I think (know) that we have said this before: They do things differently in the Netherlands (and usually it seems for the better).
According to this recent article in the Guardian the first doctor specialising in profound and multiple learning disabilities is due to be appointed in the UK later this year, following a Dutch precedent.
Read the article. It is not very long and contains some jaw-dropping observations on specialised care in the UK.
Regrettably those observations come as no surprise, but can still shock:
- “GPs lack confidence with learning-disabled patients, and most have had less than a day of training”. (I am reminded that 25 years ago my own GP commented that my newly-diagnosed son was the first autistic person he had ever met.)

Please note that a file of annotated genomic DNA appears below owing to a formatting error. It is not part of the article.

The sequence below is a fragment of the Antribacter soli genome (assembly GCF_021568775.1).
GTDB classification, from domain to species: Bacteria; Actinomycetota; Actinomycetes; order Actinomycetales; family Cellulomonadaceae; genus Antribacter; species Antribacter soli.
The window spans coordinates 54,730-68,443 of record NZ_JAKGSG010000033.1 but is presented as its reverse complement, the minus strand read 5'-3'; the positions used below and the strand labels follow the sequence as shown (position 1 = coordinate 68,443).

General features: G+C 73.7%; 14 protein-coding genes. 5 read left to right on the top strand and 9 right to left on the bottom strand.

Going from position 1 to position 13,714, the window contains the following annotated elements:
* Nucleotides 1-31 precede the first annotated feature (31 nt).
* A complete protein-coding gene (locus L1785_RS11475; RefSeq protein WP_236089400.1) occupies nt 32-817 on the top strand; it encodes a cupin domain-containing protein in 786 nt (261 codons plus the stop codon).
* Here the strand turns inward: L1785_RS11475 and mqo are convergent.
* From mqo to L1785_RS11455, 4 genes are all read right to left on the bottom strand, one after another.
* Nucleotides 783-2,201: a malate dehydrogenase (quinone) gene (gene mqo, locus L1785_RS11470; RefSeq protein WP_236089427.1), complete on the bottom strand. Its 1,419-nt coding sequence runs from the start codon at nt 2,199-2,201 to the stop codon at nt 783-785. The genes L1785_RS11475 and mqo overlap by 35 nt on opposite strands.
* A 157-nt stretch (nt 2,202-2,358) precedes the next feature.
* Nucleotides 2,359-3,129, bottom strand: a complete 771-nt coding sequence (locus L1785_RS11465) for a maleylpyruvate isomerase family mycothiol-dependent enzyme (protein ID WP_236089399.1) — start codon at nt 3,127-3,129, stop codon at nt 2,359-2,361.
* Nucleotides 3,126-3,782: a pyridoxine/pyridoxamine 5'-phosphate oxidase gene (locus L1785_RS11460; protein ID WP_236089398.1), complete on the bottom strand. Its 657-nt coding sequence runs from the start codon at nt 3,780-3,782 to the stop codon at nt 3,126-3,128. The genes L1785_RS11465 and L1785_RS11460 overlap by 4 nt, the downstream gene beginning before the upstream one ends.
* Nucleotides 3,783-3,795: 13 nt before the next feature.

- For at least three years, we have written on our social media, and in our Resnews newsletter, about the crisis in the recruitment, training and retention of Learning Disability Nurses. For details, try searching our website – or the news archive of RCN website.
- I spent last year attending PHE consultations on how to improve the quality and length of the lives of people with a learning disability. Your heart leaps (slightly) when you learn subsequently that such improvements have been incorporated as key objectives into the newly-announced NHS Long Term Plan. And then you read this article…
Note that there are criticisms of the concept of specialist PNLD doctors, and of their effectiveness, especially if they were not to be accorded adequate professional status and clinical authority. And as ever in current economic circumstances, there are worries about cost effectiveness, given the probable cost of specialised training, and the existence of alternative models of care centred on Learning Disability Nurses.
I just wonder if the viability of the concept will ever be proved from available evidence, if only one such such clinician is ever appointed.